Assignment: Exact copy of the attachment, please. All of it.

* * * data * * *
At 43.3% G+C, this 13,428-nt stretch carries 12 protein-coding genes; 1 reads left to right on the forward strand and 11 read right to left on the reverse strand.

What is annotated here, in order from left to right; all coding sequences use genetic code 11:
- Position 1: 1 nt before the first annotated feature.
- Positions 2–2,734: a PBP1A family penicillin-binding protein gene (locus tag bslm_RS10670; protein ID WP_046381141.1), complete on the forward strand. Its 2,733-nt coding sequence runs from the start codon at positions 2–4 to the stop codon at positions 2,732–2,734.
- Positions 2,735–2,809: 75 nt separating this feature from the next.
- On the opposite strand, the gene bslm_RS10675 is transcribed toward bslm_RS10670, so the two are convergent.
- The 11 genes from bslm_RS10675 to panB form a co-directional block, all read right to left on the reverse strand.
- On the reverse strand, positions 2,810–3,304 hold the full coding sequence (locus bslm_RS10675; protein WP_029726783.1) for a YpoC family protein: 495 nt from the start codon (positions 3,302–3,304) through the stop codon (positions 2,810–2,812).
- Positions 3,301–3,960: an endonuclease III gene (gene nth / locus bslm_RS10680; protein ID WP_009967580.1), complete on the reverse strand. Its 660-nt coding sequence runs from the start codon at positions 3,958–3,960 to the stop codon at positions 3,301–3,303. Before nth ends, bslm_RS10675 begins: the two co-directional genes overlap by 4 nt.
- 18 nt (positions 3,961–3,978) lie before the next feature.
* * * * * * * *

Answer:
At 43.3% G+C, this 13,428-nt stretch carries 12 protein-coding genes; 1 reads left to right on the forward strand and 11 read right to left on the reverse strand.

What is annotated here, in order from left to right; all coding sequences use genetic code 11:
- Position 1: 1 nt before the first annotated feature.
- Positions 2–2,734: a PBP1A family penicillin-binding protein gene (locus tag bslm_RS10670; protein ID WP_046381141.1), complete on the forward strand. Its 2,733-nt coding sequence runs from the start codon at positions 2–4 to the stop codon at positions 2,732–2,734.
- Positions 2,735–2,809: 75 nt separating this feature from the next.
- On the opposite strand, the gene bslm_RS10675 is transcribed toward bslm_RS10670, so the two are convergent.
- The 11 genes from bslm_RS10675 to panB form a co-directional block, all read right to left on the reverse strand.
- On the reverse strand, positions 2,810–3,304 hold the full coding sequence (locus bslm_RS10675; protein WP_029726783.1) for a YpoC family protein: 495 nt from the start codon (positions 3,302–3,304) through the stop codon (positions 2,810–2,812).
- Positions 3,301–3,960: an endonuclease III gene (gene nth / locus bslm_RS10680; protein ID WP_009967580.1), complete on the reverse strand. Its 660-nt coding sequence runs from the start codon at positions 3,958–3,960 to the stop codon at positions 3,301–3,303. Before nth ends, bslm_RS10675 begins: the two co-directional genes overlap by 4 nt.
- 18 nt (positions 3,961–3,978) lie before the next feature.